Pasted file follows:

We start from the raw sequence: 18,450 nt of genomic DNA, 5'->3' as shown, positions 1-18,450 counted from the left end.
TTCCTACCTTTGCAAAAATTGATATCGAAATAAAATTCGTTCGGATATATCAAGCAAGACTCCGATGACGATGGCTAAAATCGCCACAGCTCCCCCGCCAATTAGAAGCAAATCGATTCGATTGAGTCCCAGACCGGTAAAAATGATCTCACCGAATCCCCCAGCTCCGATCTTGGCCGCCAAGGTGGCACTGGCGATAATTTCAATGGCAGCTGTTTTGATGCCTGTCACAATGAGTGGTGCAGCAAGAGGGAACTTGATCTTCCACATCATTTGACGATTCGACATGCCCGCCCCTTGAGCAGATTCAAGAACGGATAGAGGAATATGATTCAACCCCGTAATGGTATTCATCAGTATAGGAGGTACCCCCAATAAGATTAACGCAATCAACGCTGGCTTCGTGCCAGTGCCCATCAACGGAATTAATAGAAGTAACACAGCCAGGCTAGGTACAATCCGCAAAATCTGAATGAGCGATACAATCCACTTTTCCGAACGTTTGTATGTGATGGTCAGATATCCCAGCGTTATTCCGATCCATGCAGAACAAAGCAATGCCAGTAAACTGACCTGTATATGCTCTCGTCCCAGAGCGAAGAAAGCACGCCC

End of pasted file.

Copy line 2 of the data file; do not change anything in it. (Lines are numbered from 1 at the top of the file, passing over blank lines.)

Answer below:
TTCCTACCTTTGCAAAAATTGATATCGAAATAAAATTCGTTCGGATATATCAAGCAAGACTCCGATGACGATGGCTAAAATCGCCACAGCTCCCCCGCCAATTAGAAGCAAATCGATTCGATTGAGTCCCAGACCGGTAAAAATGATCTCACCGAATCCCCCAGCTCCGATCTTGGCCGCCAAGGTGGCACTGGCGATAATTTCAATGGCAGCTGTTTTGATGCCTGTCACAATGAGTGGTGCAGCAAGAGGGAACTTGATCTTCCACATCATTTGACGATTCGACATGCCCGCCCCTTGAGCAGATTCAAGAACGGATAGAGGAATATGATTCAACCCCGTAATGGTATTCATCAGTATAGGAGGTACCCCCAATAAGATTAACGCAATCAACGCTGGCTTCGTGCCAGTGCCCATCAACGGAATTAATAGAAGTAACACAGCCAGGCTAGGTACAATCCGCAAAATCTGAATGAGCGATACAATCCACTTTTCCGAACGTTTGTATGTGATGGTCAGATATCCCAGCGTTATTCCGATCCATGCAGAACAAAGCAATGCCAGTAAACTGACCTGTATATGCTCTCGTCCCAGAGCGAAGAAAGCACGCCC